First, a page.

Intuitively, a nilpotent group is a group that is "almost abelian". This idea is motivated by the fact that nilpotent groups are solvable, and for finite nilpotent groups, two elements having relatively prime orders must commute. It is also true that finite nilpotent groups are supersolvable. The concept is credited to work in the 1930s by Russian mathematician Sergei Chernikov.
The definition uses the idea of a central series for a group. The following are equivalent definitions for a nilpotent group G:
Equivalently, the nilpotency class of G equals the length of the lower central series or upper central series. If a group has nilpotency class at most n, then it is sometimes called a nil-n group.
It follows immediately from any of the above forms of the definition of nilpotency, that the trivial group is the unique group of nilpotency class 0, and groups of nilpotency class 1 are exactly the non-trivial abelian groups.
An abelian group is precisely one for which the adjoint action is not just nilpotent but trivial (a 1-Engel group).
Every subgroup of a nilpotent group of class n is nilpotent of class at most n; in addition, if f is a homomorphism of a nilpotent group of class n, then the image of f is nilpotent of class at most n.
The following statements are equivalent for finite groups, revealing some useful properties of nilpotency:
Proof: (a)→(b): By induction on |G|. If G is abelian, then for any H, NG(H)=G. If not, if Z(G) is not contained in H, then hZHZ−1h−1=h'H'h−1=H, so H·Z(G) normalizers H. If Z(G) is contained in H, then H/Z(G) is contained in G/Z(G). Note, G/Z(G) is a nilpotent group. Thus, there exists an subgroup of G/Z(G) which normalizers H/Z(G) and H/Z(G) is a proper subgroup of it. Therefore, pullback this subgroup to the subgroup in G and it normalizes H. (This proof is the same argument as for p-groups – the only fact we needed was if G is nilpotent then so is G/Z(G) – so the details are omitted.)
(b)→(c): Let p1,p2,...,ps be the distinct primes dividing its order and let Pi in Sylpi(G),1≤i≤s. Let P=Pi for some i and let N=NG(P). Since P is a normal subgroup of N, P is characteristic in N. Since P char N and N is a normal subgroup of NG(N), we get that P is a normal subgroup of NG(N). This means NG(N) is a subgroup of N and hence NG(N)=N. By (b) we must therefore have N=G, which gives (c).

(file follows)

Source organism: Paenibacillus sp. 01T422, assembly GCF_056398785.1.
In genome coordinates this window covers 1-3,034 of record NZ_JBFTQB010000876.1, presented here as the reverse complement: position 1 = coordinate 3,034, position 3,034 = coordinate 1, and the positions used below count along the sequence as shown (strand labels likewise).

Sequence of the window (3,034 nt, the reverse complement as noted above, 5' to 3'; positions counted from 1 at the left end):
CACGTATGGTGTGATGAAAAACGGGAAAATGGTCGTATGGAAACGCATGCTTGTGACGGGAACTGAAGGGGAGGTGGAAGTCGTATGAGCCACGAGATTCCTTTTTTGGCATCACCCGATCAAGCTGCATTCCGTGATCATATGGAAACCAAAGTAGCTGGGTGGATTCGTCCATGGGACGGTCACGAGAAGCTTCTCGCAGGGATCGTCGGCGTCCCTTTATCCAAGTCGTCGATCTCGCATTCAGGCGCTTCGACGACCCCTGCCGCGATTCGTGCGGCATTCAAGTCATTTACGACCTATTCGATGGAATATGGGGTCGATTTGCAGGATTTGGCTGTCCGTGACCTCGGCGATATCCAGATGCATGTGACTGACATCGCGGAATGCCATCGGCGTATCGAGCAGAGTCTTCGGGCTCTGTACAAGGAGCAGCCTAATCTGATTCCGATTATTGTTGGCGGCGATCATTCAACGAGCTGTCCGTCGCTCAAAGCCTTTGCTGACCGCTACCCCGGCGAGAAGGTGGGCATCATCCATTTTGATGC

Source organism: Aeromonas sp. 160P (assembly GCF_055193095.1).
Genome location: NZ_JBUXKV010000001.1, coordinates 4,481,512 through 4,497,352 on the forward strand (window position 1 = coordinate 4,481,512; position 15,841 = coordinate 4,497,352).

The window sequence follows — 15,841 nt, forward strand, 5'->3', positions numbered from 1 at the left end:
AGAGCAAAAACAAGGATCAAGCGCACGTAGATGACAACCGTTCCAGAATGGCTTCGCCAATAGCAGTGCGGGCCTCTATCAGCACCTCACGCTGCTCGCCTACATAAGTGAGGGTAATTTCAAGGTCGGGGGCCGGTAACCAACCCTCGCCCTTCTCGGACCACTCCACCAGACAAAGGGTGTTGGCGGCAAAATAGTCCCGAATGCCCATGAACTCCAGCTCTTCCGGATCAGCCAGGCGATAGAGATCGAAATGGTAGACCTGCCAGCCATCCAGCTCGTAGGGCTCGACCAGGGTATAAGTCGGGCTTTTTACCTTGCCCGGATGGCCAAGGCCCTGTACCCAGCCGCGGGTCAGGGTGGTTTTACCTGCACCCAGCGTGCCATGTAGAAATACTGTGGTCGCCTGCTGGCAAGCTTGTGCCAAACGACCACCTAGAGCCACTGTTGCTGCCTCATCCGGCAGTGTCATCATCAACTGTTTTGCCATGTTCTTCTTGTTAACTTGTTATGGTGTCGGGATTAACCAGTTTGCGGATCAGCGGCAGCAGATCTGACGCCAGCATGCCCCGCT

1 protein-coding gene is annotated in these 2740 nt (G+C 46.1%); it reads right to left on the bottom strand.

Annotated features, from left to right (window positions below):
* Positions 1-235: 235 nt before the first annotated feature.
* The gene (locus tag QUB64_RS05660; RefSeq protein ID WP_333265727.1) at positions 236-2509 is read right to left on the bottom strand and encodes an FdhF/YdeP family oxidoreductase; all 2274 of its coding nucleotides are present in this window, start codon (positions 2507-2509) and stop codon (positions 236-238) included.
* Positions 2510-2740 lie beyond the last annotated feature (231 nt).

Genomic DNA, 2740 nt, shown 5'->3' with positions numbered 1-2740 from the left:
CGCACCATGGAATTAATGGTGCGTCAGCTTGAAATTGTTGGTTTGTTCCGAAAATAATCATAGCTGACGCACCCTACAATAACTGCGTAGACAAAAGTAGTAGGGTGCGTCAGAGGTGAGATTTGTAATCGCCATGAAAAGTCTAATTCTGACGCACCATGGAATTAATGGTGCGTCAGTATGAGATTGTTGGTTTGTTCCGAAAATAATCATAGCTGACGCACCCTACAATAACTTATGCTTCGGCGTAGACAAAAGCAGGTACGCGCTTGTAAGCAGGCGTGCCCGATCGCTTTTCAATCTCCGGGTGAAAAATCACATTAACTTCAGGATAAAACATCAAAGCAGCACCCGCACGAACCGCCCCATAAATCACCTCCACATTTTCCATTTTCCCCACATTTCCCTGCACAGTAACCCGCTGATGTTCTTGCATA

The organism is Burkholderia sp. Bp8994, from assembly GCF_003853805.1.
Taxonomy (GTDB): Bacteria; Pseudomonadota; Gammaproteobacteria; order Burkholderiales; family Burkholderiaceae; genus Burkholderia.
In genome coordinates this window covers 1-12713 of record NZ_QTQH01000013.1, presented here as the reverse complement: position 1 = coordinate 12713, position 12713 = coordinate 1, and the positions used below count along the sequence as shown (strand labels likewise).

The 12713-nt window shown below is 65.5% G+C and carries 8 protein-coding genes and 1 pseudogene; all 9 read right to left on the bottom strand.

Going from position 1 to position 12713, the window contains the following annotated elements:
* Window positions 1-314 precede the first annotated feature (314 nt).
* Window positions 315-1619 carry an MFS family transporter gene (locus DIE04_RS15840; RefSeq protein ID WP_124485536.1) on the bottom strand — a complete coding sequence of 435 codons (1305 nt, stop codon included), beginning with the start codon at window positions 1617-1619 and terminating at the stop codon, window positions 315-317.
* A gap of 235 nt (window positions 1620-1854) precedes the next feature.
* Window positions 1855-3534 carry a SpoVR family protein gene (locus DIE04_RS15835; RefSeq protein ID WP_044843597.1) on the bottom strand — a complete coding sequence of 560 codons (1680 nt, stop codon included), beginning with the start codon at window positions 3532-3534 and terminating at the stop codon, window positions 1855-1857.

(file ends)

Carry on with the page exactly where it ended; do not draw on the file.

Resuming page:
(c)→(d): Let p1,p2,...,ps be the distinct primes dividing its order and let Pi in Sylpi(G),1≤i≤s. For any t, 1≤t≤s we show inductively that P1P2...Pt is isomorphic to P1×P2×...×Pt. Note first that each Pi is normal in G so P1P2...Pt is a subgroup of G. Let H be the product P1P2...Pt-1 and let K=Pt, so by induction H is isomorphic to P1×P2×...×Pt-1. In particular,|H|=|P1|·|P2|·...·|Pt-1|. Since |K|=|Pt|, the orders of H and K are relatively prime. Lagrange's Theorem implies the intersection of H and K is equal to 1. By definition,P1P2...Pt=HK, hence HK is isomorphic to H×K which is equal to P1×P2×...×Pt. This completes the induction. Now take t=s to obtain (d).
(d)→(e): Note that a P-group of order pk has a normal subgroup of order pm for all 1≤m≤k. Since G is a direct product of its Sylow subgroups, and normality is preserved upon direct product of groups, G has a normal subgroup of order d for every divisor d of |G|.
(e)→(a): For any prime p dividing |G|, the Sylow p-subgroup is normal. Thus we can apply (c) (since we already proved (c)→(e)).
Statement (d) can be extended to infinite groups: if G is a nilpotent group, then every Sylow subgroup Gp of G is normal, and the direct product of these Sylow subgroups is the subgroup of all elements of finite order in G (see torsion subgroup).
Many properties of nilpotent groups are shared by hypercentral groups.